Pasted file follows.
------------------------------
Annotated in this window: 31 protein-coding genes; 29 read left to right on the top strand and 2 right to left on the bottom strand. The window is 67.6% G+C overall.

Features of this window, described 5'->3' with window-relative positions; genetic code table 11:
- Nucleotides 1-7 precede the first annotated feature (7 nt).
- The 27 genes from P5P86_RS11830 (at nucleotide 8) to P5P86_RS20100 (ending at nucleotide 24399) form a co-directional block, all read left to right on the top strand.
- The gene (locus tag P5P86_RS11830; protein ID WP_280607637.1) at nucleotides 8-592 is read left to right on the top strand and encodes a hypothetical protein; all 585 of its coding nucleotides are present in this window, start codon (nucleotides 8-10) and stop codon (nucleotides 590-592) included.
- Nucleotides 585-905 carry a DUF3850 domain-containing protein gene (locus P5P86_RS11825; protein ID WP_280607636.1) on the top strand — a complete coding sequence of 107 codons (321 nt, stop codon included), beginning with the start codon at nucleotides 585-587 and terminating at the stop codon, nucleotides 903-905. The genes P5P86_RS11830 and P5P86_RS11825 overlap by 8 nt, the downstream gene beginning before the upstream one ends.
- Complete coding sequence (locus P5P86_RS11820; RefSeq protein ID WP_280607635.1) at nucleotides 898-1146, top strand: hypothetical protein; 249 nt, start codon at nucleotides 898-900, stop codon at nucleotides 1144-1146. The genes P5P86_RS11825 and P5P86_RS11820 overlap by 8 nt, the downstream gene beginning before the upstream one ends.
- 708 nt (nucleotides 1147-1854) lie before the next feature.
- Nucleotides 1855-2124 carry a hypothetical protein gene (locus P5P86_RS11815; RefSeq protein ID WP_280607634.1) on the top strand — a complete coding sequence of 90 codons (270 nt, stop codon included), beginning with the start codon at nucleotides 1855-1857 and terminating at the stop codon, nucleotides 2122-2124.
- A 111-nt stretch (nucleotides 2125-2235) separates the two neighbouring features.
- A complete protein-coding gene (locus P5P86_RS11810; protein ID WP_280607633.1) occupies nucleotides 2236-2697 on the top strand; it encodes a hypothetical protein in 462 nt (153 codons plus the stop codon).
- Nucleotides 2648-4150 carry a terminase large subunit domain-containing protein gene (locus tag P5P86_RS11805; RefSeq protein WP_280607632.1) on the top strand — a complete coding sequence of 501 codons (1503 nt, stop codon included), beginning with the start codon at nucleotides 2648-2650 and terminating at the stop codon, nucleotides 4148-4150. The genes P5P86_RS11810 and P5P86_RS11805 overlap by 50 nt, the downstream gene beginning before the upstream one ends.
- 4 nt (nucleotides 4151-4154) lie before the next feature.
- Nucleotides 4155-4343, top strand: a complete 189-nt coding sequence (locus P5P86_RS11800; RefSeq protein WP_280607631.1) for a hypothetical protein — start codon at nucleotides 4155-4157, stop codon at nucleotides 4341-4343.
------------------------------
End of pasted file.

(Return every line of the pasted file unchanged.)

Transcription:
Annotated in this window: 31 protein-coding genes; 29 read left to right on the top strand and 2 right to left on the bottom strand. The window is 67.6% G+C overall.

Features of this window, described 5'->3' with window-relative positions; genetic code table 11:
- Nucleotides 1-7 precede the first annotated feature (7 nt).
- The 27 genes from P5P86_RS11830 (at nucleotide 8) to P5P86_RS20100 (ending at nucleotide 24399) form a co-directional block, all read left to right on the top strand.
- The gene (locus tag P5P86_RS11830; protein ID WP_280607637.1) at nucleotides 8-592 is read left to right on the top strand and encodes a hypothetical protein; all 585 of its coding nucleotides are present in this window, start codon (nucleotides 8-10) and stop codon (nucleotides 590-592) included.
- Nucleotides 585-905 carry a DUF3850 domain-containing protein gene (locus P5P86_RS11825; protein ID WP_280607636.1) on the top strand — a complete coding sequence of 107 codons (321 nt, stop codon included), beginning with the start codon at nucleotides 585-587 and terminating at the stop codon, nucleotides 903-905. The genes P5P86_RS11830 and P5P86_RS11825 overlap by 8 nt, the downstream gene beginning before the upstream one ends.
- Complete coding sequence (locus P5P86_RS11820; RefSeq protein ID WP_280607635.1) at nucleotides 898-1146, top strand: hypothetical protein; 249 nt, start codon at nucleotides 898-900, stop codon at nucleotides 1144-1146. The genes P5P86_RS11825 and P5P86_RS11820 overlap by 8 nt, the downstream gene beginning before the upstream one ends.
- 708 nt (nucleotides 1147-1854) lie before the next feature.
- Nucleotides 1855-2124 carry a hypothetical protein gene (locus P5P86_RS11815; RefSeq protein ID WP_280607634.1) on the top strand — a complete coding sequence of 90 codons (270 nt, stop codon included), beginning with the start codon at nucleotides 1855-1857 and terminating at the stop codon, nucleotides 2122-2124.
- A 111-nt stretch (nucleotides 2125-2235) separates the two neighbouring features.
- A complete protein-coding gene (locus P5P86_RS11810; protein ID WP_280607633.1) occupies nucleotides 2236-2697 on the top strand; it encodes a hypothetical protein in 462 nt (153 codons plus the stop codon).
- Nucleotides 2648-4150 carry a terminase large subunit domain-containing protein gene (locus tag P5P86_RS11805; RefSeq protein WP_280607632.1) on the top strand — a complete coding sequence of 501 codons (1503 nt, stop codon included), beginning with the start codon at nucleotides 2648-2650 and terminating at the stop codon, nucleotides 4148-4150. The genes P5P86_RS11810 and P5P86_RS11805 overlap by 50 nt, the downstream gene beginning before the upstream one ends.
- 4 nt (nucleotides 4151-4154) lie before the next feature.
- Nucleotides 4155-4343, top strand: a complete 189-nt coding sequence (locus P5P86_RS11800; RefSeq protein WP_280607631.1) for a hypothetical protein — start codon at nucleotides 4155-4157, stop codon at nucleotides 4341-4343.